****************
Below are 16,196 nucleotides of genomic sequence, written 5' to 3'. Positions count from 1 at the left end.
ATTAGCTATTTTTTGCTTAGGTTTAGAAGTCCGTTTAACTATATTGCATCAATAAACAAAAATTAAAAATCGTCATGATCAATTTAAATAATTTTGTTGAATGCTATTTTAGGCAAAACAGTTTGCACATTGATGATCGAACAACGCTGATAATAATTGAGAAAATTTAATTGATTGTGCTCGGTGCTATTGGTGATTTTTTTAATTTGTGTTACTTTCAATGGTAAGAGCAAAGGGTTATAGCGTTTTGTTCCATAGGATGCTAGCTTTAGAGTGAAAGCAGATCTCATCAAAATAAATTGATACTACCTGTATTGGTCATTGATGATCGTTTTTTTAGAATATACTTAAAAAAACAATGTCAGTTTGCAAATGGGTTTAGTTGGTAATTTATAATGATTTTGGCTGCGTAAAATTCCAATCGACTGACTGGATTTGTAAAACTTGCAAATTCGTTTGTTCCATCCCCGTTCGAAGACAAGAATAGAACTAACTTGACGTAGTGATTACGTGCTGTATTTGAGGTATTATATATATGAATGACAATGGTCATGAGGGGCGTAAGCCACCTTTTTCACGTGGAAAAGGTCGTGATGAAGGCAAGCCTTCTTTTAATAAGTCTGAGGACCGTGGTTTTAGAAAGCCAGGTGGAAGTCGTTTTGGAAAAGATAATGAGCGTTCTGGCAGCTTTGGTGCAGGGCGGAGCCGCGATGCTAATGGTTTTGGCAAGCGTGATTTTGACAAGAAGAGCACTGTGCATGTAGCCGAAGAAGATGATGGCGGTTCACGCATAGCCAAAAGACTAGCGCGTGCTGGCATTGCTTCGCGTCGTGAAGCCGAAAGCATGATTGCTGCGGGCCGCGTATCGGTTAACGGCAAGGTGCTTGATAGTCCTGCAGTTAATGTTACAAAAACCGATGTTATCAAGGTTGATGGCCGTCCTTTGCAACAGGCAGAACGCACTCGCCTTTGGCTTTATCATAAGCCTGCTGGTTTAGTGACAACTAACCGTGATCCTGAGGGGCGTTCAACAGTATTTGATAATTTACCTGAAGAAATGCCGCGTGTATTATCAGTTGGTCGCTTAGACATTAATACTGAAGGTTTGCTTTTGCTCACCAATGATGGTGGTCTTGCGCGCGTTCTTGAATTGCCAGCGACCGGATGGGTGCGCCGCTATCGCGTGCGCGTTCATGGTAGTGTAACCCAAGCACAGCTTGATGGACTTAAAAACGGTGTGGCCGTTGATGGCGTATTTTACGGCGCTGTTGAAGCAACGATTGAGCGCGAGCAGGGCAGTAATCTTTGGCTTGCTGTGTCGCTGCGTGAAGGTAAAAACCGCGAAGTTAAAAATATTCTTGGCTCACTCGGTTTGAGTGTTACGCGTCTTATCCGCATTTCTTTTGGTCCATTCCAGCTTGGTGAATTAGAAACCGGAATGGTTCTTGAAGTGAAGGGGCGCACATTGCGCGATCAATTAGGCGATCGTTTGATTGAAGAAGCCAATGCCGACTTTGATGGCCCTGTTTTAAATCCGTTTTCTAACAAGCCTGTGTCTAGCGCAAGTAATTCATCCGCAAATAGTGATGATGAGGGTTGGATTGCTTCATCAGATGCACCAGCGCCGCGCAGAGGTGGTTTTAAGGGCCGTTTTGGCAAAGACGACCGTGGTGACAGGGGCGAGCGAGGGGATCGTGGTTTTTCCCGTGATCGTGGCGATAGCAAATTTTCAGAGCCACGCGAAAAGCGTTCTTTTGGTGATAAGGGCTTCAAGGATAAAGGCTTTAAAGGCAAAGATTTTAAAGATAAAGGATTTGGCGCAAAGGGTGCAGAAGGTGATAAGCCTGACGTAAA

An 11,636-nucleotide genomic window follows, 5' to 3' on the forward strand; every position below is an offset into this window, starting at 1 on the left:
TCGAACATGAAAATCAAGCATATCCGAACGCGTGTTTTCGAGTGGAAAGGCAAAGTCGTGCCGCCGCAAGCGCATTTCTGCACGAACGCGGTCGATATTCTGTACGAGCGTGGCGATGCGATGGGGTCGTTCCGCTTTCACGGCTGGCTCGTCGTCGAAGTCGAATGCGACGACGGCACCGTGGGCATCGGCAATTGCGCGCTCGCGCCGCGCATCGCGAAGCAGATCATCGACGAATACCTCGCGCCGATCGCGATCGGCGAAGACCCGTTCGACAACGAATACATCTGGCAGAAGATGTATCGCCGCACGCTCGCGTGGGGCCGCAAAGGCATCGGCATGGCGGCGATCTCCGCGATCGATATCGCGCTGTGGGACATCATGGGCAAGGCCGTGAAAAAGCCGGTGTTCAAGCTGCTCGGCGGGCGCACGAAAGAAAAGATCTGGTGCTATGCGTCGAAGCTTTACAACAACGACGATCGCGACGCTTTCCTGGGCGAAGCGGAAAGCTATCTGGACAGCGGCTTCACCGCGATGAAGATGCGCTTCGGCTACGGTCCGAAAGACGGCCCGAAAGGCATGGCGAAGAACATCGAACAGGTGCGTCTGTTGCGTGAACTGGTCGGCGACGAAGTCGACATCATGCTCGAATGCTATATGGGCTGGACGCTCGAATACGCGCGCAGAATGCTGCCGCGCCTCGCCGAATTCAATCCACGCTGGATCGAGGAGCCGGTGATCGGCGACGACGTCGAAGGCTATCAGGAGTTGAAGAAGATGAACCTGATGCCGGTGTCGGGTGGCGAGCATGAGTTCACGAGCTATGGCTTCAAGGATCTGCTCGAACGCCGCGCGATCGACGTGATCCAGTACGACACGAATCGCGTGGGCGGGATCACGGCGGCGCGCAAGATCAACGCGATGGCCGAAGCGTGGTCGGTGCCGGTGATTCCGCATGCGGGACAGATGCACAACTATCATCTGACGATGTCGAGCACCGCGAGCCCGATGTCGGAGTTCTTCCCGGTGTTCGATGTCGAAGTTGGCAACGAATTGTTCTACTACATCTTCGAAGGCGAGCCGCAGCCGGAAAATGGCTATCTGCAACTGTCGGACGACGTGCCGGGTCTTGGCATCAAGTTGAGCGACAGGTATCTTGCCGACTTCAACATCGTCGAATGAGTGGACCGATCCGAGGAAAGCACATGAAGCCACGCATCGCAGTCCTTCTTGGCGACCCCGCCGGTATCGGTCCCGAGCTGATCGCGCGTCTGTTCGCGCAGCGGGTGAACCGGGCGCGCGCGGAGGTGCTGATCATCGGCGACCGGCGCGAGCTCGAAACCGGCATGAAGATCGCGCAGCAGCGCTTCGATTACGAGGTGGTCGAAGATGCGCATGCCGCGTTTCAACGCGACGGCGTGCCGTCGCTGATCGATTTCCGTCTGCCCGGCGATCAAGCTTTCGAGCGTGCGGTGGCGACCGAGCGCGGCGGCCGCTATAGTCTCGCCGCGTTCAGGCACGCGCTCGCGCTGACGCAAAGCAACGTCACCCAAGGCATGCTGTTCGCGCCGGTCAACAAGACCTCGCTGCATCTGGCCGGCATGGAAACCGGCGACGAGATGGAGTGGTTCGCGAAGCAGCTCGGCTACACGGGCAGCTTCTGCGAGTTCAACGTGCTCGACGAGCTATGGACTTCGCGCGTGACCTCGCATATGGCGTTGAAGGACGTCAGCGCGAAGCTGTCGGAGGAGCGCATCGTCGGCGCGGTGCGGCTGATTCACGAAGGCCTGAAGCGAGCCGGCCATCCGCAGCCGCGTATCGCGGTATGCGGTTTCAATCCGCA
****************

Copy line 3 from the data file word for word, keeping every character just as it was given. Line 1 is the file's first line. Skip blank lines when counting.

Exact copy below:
An 11,636-nucleotide genomic window follows, 5' to 3' on the forward strand; every position below is an offset into this window, starting at 1 on the left: